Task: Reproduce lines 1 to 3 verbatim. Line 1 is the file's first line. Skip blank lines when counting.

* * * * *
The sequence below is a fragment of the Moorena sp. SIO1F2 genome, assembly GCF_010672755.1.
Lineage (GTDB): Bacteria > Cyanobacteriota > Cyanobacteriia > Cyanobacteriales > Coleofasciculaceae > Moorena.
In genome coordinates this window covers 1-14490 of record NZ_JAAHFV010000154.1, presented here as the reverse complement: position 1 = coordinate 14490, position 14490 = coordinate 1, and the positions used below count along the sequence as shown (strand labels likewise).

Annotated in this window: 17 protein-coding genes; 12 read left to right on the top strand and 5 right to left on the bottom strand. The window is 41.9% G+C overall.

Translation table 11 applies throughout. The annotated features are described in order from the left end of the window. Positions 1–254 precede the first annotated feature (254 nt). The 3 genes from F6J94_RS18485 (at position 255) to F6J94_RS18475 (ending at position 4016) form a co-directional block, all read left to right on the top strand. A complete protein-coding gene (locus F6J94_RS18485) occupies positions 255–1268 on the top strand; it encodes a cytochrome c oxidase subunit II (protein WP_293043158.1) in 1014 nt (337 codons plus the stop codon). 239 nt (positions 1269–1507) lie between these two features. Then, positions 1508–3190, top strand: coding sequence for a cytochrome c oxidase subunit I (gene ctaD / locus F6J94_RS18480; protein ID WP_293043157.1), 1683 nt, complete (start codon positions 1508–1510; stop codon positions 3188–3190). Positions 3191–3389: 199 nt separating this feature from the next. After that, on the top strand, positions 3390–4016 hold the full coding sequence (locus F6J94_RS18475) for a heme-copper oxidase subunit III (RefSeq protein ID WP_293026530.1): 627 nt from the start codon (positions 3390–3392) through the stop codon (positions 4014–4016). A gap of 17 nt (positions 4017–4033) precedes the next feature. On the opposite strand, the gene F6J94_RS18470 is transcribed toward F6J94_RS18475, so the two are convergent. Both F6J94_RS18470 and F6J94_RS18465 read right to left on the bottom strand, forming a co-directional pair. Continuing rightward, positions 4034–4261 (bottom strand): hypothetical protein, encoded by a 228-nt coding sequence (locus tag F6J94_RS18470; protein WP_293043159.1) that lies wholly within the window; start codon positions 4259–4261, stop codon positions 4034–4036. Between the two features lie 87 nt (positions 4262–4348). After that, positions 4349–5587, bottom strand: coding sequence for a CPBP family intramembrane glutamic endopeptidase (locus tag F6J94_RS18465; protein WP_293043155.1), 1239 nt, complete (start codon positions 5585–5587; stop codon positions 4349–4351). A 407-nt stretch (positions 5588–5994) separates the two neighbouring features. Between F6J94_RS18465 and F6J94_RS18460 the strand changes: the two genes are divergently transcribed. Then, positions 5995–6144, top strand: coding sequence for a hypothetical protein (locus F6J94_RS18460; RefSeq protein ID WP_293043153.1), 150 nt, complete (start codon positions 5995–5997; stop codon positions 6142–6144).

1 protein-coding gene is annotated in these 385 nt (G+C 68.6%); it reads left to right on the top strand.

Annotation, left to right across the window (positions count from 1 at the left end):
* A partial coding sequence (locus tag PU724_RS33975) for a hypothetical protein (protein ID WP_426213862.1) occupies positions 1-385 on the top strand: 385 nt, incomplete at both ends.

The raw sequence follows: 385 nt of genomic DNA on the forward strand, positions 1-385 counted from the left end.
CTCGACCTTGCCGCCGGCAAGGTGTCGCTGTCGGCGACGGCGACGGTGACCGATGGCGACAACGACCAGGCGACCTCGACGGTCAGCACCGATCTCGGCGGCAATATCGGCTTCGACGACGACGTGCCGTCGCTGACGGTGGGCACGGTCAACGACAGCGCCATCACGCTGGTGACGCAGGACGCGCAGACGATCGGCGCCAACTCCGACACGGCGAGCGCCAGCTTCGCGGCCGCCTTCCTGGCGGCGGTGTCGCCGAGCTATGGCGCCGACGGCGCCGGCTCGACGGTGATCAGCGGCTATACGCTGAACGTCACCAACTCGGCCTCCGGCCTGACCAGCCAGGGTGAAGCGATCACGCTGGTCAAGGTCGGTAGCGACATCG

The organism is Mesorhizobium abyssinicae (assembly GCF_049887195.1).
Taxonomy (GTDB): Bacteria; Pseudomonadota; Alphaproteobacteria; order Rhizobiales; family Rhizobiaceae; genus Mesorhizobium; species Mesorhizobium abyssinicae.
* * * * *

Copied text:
The sequence below is a fragment of the Moorena sp. SIO1F2 genome, assembly GCF_010672755.1.
Lineage (GTDB): Bacteria > Cyanobacteriota > Cyanobacteriia > Cyanobacteriales > Coleofasciculaceae > Moorena.
In genome coordinates this window covers 1-14490 of record NZ_JAAHFV010000154.1, presented here as the reverse complement: position 1 = coordinate 14490, position 14490 = coordinate 1, and the positions used below count along the sequence as shown (strand labels likewise).